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The French patron saint, Joan of Arc, has become an unlikely focus of the presidential election campaign, on the 600th anniversary of her birth. President Sarkozy is seeking to claim her legacy for his own party.
French President Nicolas Sarkozy visited the village of Domremy in eastern France on Friday to commemorate the 600th anniversary of the birth of Joan of Arc as he seeks to reclaim her legacy for his own party ahead of presidential elections. Sarkozy unveiled a plaque in the house where the French patron saint is said to have been born.
But his stunt has clashed with similar plans by the far-right leader and rival presidential hopeful, Marine Le Pen. On Saturday, her party, the Front National (FN) will stage a rally at the base of a statue of Joan of Arc in central Paris. The FN has long hailed Joan of Arc for the way she kicked out English "immigrants" in 15th century France. The party organizes a parade in her honor every year on May 1.
As a teenager, Joan led the French army against the English after allegedly experiencing religious visions. When she was subesequently burned at the stake, she became a Catholic martyr, and has served as an inspiration for patriotic Frenchmen and women ever since.
Her broad appeal is key to her immortality: French Catholics see her as a saint, nationalists see her as a royalist warrior, while Socialists hail her humble origins.
President Sarkozy and his center-right UMP party will face a strong challenge from Le Pen when he stands for re-election in April.
Olivier Bouzy is an expert on Joan of Arc and has been Assistant Director of the Centre Jeanne d'Arc in Orleans since 1988.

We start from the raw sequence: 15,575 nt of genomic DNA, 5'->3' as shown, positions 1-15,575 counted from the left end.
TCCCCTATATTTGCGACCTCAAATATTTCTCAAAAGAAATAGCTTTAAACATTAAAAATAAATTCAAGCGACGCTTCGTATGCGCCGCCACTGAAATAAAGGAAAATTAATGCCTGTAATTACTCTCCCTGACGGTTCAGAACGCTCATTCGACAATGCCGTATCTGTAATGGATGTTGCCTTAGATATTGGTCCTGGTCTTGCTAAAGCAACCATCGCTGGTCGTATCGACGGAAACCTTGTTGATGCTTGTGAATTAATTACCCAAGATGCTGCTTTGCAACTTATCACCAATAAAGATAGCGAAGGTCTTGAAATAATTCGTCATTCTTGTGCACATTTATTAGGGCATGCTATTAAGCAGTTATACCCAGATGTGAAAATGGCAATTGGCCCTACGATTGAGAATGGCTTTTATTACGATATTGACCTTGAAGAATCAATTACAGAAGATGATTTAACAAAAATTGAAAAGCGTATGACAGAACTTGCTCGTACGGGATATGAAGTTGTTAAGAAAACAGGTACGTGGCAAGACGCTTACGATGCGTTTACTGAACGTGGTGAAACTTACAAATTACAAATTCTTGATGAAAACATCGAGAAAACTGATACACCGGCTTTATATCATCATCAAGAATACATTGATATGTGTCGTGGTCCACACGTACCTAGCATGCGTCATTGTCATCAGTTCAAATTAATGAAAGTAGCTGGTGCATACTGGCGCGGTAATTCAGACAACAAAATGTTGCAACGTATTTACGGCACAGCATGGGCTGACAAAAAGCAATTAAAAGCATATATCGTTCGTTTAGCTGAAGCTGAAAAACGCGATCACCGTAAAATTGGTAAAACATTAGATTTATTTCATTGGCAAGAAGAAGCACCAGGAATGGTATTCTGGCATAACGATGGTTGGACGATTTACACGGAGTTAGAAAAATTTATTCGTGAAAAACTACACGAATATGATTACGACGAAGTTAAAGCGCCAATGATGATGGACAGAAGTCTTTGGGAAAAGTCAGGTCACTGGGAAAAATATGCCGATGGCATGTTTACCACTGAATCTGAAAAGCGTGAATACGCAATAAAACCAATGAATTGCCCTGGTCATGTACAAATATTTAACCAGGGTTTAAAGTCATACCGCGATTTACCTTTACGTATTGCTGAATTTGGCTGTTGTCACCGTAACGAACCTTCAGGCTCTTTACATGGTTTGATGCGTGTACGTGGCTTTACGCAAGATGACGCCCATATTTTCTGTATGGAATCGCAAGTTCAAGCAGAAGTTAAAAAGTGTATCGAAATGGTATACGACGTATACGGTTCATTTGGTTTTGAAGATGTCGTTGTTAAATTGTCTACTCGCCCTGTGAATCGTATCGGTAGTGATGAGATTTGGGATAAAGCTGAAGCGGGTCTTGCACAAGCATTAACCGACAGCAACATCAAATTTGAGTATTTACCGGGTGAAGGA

"After a period of flux, Joan of Arc became a symbol of the extreme right in around 1980.," Bouzy told Deutsche Welle. "You could view Sarkozy's reference to Joan of Arc either as encroaching on the territory of the extreme right, or as a desire to snatch her from the extreme right."
Marine Le Pen certainly believes that Sarkozy is making a cynical bid to steal votes. She claimed on Friday that Sarkozy was playing catch-up in the campaign.
"Joan of Arc belongs to all the French," Le Pen told France 2 television. "But I can see that Nicolas Sarkozy is running after me. He should know that I have stronger convictions, I have a purer heart and I have longer legs," she added.
Legacy of unity
In the last presidential election in 2007, Sarkozy made his views clear. "Joan is France," he said. "How could we have let the extreme right confiscate her for so long?"
As Olivier Bouzy points out, the battle over the unifying powers of Joan of Arc is nothing new.
"Joan of Arc is one of the people associated with the constructs of unity and with the French mentality in the 1840s," he said. "When the monarchy was chased from power, the revolutionaries constructed a kind of gallery of portraits to serve as models in which the French of all origins could identify and form a national unity."
"France had always been a country divided by religious and political struggles," he added. "Joan of Arc was always someone around whom people from the left and right, Catholic or Protestant, could unite."
Author: Joanna Impey
Editor: Nicole Goebel